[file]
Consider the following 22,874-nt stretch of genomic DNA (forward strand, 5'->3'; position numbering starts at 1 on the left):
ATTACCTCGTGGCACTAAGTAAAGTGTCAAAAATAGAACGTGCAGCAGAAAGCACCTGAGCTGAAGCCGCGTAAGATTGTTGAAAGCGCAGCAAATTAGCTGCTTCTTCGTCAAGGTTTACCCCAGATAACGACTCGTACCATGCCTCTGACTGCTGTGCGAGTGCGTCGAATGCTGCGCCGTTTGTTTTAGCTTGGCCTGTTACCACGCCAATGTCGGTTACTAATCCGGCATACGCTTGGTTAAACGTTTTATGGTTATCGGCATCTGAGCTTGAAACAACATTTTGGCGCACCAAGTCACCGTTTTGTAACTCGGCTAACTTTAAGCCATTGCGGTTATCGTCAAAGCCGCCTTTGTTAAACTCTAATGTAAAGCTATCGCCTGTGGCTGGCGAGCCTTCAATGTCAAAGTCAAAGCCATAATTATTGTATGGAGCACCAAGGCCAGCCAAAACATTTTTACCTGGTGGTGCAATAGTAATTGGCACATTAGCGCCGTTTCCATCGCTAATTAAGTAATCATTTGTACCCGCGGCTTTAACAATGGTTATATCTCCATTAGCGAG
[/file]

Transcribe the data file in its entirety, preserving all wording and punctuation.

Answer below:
Consider the following 22,874-nt stretch of genomic DNA (forward strand, 5'->3'; position numbering starts at 1 on the left):
ATTACCTCGTGGCACTAAGTAAAGTGTCAAAAATAGAACGTGCAGCAGAAAGCACCTGAGCTGAAGCCGCGTAAGATTGTTGAAAGCGCAGCAAATTAGCTGCTTCTTCGTCAAGGTTTACCCCAGATAACGACTCGTACCATGCCTCTGACTGCTGTGCGAGTGCGTCGAATGCTGCGCCGTTTGTTTTAGCTTGGCCTGTTACCACGCCAATGTCGGTTACTAATCCGGCATACGCTTGGTTAAACGTTTTATGGTTATCGGCATCTGAGCTTGAAACAACATTTTGGCGCACCAAGTCACCGTTTTGTAACTCGGCTAACTTTAAGCCATTGCGGTTATCGTCAAAGCCGCCTTTGTTAAACTCTAATGTAAAGCTATCGCCTGTGGCTGGCGAGCCTTCAATGTCAAAGTCAAAGCCATAATTATTGTATGGAGCACCAAGGCCAGCCAAAACATTTTTACCTGGTGGTGCAATAGTAATTGGCACATTAGCGCCGTTTCCATCGCTAATTAAGTAATCATTTGTACCCGCGGCTTTAACAATGGTTATATCTCCATTAGCGAG